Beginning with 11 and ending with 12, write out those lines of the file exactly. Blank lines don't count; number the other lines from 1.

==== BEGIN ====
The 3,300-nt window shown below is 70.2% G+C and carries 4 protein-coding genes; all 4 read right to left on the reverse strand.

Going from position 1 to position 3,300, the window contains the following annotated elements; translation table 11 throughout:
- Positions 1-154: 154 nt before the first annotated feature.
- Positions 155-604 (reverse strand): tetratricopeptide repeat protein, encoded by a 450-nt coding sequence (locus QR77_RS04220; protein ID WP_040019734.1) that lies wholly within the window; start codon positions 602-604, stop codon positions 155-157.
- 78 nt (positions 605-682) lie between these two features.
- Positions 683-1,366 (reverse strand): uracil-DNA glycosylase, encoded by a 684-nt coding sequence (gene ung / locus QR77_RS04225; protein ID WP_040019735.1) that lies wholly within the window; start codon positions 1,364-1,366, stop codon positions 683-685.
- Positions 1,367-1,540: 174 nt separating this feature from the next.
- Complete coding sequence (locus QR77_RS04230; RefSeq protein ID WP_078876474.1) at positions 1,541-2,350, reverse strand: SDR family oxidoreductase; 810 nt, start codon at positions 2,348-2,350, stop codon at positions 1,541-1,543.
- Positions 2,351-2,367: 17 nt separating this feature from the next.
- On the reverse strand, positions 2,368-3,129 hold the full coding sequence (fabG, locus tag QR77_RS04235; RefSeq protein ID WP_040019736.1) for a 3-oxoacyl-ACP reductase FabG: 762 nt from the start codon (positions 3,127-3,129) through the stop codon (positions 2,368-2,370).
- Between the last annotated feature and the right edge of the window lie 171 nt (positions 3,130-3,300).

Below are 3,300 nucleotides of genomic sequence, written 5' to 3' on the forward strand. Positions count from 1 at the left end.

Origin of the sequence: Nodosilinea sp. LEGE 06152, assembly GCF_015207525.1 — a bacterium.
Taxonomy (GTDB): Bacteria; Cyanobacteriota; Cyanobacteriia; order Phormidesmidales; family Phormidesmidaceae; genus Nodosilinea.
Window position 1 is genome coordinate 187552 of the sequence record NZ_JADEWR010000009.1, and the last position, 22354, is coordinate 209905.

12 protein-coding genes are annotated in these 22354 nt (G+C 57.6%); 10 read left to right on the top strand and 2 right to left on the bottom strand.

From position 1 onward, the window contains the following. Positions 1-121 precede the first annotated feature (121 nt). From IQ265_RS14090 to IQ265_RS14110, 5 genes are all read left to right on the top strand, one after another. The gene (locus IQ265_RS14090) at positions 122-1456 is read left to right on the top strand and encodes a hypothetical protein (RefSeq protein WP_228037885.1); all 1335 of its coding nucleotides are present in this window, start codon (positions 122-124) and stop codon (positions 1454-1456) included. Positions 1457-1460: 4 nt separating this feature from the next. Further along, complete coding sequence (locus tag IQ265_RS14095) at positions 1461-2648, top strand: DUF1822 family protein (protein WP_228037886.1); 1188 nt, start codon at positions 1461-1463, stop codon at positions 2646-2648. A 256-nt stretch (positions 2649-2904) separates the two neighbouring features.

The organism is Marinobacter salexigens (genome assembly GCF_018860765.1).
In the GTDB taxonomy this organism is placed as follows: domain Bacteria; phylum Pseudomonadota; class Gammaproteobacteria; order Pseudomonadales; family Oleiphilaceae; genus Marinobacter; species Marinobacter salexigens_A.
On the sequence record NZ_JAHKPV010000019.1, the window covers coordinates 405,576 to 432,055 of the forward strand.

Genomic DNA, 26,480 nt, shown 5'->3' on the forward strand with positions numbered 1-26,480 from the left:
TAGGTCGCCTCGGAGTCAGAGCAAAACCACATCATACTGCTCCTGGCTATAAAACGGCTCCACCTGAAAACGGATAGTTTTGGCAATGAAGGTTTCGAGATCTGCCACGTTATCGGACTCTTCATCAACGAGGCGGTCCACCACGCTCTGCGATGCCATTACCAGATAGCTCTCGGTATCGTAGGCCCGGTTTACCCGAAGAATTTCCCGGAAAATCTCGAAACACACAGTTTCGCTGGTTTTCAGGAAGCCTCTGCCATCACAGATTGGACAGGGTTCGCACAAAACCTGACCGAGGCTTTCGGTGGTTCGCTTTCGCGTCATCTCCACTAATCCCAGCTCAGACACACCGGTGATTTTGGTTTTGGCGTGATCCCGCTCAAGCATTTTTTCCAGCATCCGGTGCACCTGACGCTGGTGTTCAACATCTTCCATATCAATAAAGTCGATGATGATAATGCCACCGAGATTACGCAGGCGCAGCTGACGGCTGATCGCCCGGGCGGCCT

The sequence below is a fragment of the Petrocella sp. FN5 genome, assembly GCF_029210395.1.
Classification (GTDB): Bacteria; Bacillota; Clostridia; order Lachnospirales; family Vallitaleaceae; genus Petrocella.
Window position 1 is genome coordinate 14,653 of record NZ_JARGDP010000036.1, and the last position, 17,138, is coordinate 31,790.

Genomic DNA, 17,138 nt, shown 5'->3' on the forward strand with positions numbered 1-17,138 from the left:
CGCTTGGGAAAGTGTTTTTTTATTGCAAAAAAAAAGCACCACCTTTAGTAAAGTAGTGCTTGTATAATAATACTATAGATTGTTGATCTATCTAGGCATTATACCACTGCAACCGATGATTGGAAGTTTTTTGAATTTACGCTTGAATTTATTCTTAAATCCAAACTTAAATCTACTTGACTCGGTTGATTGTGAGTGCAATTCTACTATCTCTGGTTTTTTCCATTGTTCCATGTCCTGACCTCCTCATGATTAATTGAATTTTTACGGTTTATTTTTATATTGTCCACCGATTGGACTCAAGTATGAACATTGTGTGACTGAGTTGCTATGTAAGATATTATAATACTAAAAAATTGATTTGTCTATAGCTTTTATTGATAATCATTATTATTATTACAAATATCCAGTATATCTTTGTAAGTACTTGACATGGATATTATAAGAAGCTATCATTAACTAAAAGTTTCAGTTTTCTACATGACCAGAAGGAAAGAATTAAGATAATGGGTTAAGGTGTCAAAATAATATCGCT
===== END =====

- Between the last annotated feature and the right edge of the window lie 171 nt (positions 3,130-3,300).

Below are 3,300 nucleotides of genomic sequence, written 5' to 3' on the forward strand. Positions count from 1 at the left end.